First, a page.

The families, both documented and undocumented neighbors alike, stood united outside Funston Elementary in the Logan Square neighborhood.

“We are all very aware of the real immigration fears that many families are facing,” said parent and LSNA member Norma Rios Sierra.

The sanctuary schools will also offer information and workshops about immigration and resources for those fearful of deportation, hate crimes or racially motivated attacks.

“The worst feeling of your parent is to sit down your kids and tell them this is what we are doing if something happens,” said parent Monica Espinoza.

Ald. Carlos Ramirez Rosa were also in attendance to back the cause.

“Let [Chicago Public Schools] take note,” Rosa said. “This is the model I want to see, not just at every school in the 35th ward, but in every school in Chicago.”

In a letter to students and family, CPS said "in addition to helping parents and guardians understand their rights CPS is committed to helping students... CPS' goal is to provide all children with safe, engaging learning environments."

The LSNA says it hopes to spread the word across the city and state to join in the cause of making sanctuaries and providing workshops for parents and community members to learn their rights.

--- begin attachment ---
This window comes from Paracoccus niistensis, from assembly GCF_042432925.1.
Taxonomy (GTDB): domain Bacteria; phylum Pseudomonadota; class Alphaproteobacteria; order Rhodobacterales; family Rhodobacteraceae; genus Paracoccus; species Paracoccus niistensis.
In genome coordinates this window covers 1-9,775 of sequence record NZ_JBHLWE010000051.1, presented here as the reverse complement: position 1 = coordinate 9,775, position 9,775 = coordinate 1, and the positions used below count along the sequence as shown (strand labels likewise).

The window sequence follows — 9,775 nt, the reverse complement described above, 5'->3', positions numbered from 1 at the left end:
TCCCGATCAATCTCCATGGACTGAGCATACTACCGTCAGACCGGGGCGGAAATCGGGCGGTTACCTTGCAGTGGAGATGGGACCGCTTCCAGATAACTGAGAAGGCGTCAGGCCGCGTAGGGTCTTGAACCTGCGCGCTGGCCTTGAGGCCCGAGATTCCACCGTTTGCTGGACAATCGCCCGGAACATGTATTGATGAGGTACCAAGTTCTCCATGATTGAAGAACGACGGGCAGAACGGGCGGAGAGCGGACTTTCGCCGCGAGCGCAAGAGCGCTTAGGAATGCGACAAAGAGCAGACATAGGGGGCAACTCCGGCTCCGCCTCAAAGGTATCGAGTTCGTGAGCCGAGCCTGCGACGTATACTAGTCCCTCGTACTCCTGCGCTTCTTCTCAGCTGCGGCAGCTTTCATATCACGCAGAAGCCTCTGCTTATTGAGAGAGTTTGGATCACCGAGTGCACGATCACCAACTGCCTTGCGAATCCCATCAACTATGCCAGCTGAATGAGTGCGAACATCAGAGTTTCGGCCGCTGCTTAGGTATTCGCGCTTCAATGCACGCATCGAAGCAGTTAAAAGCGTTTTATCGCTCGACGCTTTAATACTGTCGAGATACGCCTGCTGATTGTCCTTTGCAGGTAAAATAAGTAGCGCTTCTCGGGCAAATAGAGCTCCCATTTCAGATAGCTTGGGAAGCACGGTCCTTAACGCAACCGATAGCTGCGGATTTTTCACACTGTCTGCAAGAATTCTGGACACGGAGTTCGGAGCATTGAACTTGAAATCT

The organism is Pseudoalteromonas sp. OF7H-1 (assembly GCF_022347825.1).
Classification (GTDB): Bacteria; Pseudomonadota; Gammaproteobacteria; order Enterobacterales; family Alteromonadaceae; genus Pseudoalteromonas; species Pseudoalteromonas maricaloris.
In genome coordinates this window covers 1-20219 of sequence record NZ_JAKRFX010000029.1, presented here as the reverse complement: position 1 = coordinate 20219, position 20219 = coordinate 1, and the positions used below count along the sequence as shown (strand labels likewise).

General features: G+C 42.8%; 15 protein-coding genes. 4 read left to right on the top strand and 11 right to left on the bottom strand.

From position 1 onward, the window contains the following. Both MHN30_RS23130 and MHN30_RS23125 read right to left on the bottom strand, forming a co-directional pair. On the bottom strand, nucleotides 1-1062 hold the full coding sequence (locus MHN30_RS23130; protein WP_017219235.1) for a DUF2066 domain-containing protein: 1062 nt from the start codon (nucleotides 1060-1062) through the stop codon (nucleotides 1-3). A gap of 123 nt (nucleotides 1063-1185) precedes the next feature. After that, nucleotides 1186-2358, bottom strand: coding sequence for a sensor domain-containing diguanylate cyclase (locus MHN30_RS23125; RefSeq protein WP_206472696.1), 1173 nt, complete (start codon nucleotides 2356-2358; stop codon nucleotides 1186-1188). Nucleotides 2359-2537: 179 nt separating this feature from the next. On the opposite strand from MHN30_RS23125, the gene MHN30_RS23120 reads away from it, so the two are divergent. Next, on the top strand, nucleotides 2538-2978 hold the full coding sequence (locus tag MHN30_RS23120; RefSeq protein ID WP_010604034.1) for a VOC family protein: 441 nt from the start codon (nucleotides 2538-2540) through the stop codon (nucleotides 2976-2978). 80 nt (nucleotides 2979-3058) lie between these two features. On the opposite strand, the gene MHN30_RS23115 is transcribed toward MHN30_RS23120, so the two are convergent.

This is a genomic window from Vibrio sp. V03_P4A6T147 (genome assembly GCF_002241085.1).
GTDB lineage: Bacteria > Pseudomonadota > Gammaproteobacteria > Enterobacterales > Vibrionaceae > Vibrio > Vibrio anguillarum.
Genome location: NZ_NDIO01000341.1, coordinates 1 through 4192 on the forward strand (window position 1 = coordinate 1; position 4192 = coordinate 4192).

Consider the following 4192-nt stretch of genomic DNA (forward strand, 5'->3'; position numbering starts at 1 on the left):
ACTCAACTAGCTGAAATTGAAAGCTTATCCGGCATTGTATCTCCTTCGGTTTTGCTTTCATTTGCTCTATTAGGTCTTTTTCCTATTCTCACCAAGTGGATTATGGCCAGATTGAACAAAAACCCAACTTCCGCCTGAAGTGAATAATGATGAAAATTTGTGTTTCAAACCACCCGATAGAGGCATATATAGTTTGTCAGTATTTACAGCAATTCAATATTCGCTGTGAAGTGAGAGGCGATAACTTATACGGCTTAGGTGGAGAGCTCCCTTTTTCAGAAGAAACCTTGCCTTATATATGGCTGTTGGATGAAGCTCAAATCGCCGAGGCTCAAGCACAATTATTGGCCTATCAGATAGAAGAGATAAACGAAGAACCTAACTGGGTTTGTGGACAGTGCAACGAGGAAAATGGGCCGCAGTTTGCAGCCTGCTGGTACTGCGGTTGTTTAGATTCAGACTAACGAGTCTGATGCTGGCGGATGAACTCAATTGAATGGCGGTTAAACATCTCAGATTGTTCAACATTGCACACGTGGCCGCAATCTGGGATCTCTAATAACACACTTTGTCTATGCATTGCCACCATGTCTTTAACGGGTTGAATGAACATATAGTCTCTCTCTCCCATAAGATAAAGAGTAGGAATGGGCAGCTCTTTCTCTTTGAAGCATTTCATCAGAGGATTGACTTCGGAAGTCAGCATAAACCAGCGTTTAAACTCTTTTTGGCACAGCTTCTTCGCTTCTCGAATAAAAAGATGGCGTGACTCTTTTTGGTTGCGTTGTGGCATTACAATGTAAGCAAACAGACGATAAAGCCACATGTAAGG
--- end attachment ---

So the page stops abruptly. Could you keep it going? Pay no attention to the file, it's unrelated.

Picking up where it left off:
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<![CDATA[10 Things to Do in Chicago While Enjoying the Weather]]> Sat, 18 Feb 2017 08:29:58 -0600 //media.nbcchicago.com/images/213*120/warm+weather+chicago+getty.jpg

Photo Credit: Getty Images]]>
<![CDATA[Driver in Fatal Crash Had At Least 10 Violations: Records]]> Fri, 17 Feb 2017 22:49:36 -0600 //media.nbcchicago.com/images/214*120/des+plaines+2.png

NBC 5 Investigates looked into the driving record driver of the man allegedly behind the wheel of the Mercedes Benz police say was involved in a three-car crash in a northwest suburb Thursday, killing himself and three others.